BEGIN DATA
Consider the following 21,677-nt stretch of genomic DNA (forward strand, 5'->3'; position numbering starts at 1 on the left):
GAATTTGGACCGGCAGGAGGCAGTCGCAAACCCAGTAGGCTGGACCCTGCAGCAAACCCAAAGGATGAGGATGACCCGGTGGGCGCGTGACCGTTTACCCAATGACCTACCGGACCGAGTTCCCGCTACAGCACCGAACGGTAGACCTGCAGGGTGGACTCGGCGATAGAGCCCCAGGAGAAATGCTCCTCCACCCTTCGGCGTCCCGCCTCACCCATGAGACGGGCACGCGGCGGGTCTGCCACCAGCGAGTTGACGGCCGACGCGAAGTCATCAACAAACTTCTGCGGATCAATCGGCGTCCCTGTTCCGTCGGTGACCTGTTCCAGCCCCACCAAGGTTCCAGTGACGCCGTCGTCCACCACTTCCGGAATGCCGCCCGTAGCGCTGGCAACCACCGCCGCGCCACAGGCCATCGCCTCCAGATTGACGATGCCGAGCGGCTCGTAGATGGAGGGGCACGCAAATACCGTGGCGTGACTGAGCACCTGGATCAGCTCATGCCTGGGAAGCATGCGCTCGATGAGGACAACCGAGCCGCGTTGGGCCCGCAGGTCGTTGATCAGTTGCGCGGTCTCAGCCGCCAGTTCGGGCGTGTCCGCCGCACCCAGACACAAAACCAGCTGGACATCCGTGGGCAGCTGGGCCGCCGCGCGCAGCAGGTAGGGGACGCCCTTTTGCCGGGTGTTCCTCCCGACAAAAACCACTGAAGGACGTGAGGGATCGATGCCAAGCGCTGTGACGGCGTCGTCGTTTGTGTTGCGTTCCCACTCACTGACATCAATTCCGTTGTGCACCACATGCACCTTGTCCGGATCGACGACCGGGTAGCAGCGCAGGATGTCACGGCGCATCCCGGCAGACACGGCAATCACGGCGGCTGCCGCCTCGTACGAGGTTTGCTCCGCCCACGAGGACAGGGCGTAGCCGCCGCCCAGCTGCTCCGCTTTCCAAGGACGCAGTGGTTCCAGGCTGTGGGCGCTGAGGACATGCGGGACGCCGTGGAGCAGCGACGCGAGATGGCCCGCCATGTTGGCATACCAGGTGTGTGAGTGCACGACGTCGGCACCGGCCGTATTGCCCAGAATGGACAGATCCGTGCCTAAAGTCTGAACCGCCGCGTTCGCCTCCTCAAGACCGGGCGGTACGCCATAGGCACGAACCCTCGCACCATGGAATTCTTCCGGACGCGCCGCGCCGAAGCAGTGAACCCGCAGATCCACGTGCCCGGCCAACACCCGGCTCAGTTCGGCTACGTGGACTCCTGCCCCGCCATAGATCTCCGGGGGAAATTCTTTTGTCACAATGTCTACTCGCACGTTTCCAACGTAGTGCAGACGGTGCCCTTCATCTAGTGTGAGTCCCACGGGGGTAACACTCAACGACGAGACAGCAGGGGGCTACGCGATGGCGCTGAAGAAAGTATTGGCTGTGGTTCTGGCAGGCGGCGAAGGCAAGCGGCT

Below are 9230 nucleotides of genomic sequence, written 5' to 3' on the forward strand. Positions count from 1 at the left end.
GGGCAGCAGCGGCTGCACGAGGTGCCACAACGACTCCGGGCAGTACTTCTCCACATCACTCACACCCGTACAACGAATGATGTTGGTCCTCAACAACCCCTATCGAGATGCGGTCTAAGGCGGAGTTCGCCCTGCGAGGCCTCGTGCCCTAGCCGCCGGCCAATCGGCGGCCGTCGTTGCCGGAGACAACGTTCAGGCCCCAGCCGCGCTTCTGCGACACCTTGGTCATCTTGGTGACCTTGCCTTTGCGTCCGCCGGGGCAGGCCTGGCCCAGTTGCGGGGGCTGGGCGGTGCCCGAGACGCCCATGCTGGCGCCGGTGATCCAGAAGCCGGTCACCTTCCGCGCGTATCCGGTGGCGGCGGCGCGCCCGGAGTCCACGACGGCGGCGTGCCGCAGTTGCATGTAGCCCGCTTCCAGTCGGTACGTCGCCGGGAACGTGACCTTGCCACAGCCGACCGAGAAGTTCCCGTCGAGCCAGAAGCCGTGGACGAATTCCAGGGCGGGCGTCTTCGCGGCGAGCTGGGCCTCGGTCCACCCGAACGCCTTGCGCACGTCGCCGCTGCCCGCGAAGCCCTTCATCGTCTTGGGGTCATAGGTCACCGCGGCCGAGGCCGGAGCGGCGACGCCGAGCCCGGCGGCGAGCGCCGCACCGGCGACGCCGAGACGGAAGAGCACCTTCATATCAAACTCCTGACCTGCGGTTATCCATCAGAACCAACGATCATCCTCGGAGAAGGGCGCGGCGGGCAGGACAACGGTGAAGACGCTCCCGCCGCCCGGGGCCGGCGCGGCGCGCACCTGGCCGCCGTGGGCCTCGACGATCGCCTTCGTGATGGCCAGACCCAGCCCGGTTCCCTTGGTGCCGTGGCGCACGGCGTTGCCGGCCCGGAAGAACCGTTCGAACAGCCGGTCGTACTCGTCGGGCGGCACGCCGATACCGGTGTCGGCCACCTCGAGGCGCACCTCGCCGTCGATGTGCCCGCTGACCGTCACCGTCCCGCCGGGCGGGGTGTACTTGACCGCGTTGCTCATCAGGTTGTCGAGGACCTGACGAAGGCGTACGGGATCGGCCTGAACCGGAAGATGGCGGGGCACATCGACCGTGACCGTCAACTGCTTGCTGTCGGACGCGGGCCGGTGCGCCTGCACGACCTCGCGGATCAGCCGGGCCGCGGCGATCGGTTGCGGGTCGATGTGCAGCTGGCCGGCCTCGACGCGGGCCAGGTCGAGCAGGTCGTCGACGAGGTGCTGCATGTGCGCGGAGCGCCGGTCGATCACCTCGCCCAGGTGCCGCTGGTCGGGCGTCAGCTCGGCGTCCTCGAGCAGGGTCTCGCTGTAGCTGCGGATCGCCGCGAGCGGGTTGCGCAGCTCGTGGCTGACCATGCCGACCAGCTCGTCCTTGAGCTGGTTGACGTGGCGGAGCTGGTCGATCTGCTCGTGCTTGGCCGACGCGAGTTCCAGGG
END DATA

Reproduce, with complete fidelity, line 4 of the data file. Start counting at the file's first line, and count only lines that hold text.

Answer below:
GGGCAGCAGCGGCTGCACGAGGTGCCACAACGACTCCGGGCAGTACTTCTCCACATCACTCACACCCGTACAACGAATGATGTTGGTCCTCAACAACCCCTATCGAGATGCGGTCTAAGGCGGAGTTCGCCCTGCGAGGCCTCGTGCCCTAGCCGCCGGCCAATCGGCGGCCGTCGTTGCCGGAGACAACGTTCAGGCCCCAGCCGCGCTTCTGCGACACCTTGGTCATCTTGGTGACCTTGCCTTTGCGTCCGCCGGGGCAGGCCTGGCCCAGTTGCGGGGGCTGGGCGGTGCCCGAGACGCCCATGCTGGCGCCGGTGATCCAGAAGCCGGTCACCTTCCGCGCGTATCCGGTGGCGGCGGCGCGCCCGGAGTCCACGACGGCGGCGTGCCGCAGTTGCATGTAGCCCGCTTCCAGTCGGTACGTCGCCGGGAACGTGACCTTGCCACAGCCGACCGAGAAGTTCCCGTCGAGCCAGAAGCCGTGGACGAATTCCAGGGCGGGCGTCTTCGCGGCGAGCTGGGCCTCGGTCCACCCGAACGCCTTGCGCACGTCGCCGCTGCCCGCGAAGCCCTTCATCGTCTTGGGGTCATAGGTCACCGCGGCCGAGGCCGGAGCGGCGACGCCGAGCCCGGCGGCGAGCGCCGCACCGGCGACGCCGAGACGGAAGAGCACCTTCATATCAAACTCCTGACCTGCGGTTATCCATCAGAACCAACGATCATCCTCGGAGAAGGGCGCGGCGGGCAGGACAACGGTGAAGACGCTCCCGCCGCCCGGGGCCGGCGCGGCGCGCACCTGGCCGCCGTGGGCCTCGACGATCGCCTTCGTGATGGCCAGACCCAGCCCGGTTCCCTTGGTGCCGTGGCGCACGGCGTTGCCGGCCCGGAAGAACCGTTCGAACAGCCGGTCGTACTCGTCGGGCGGCACGCCGATACCGGTGTCGGCCACCTCGAGGCGCACCTCGCCGTCGATGTGCCCGCTGACCGTCACCGTCCCGCCGGGCGGGGTGTACTTGACCGCGTTGCTCATCAGGTTGTCGAGGACCTGACGAAGGCGTACGGGATCGGCCTGAACCGGAAGATGGCGGGGCACATCGACCGTGACCGTCAACTGCTTGCTGTCGGACGCGGGCCGGTGCGCCTGCACGACCTCGCGGATCAGCCGGGCCGCGGCGATCGGTTGCGGGTCGATGTGCAGCTGGCCGGCCTCGACGCGGGCCAGGTCGAGCAGGTCGTCGACGAGGTGCTGCATGTGCGCGGAGCGCCGGTCGATCACCTCGCCCAGGTGCCGCTGGTCGGGCGTCAGCTCGGCGTCCTCGAGCAGGGTCTCGCTGTAGCTGCGGATCGCCGCGAGCGGGTTGCGCAGCTCGTGGCTGACCATGCCGACCAGCTCGTCCTTGAGCTGGTTGACGTGGCGGAGCTGGTCGATCTGCTCGTGCTTGGCCGACGCGAGTTCCAGGG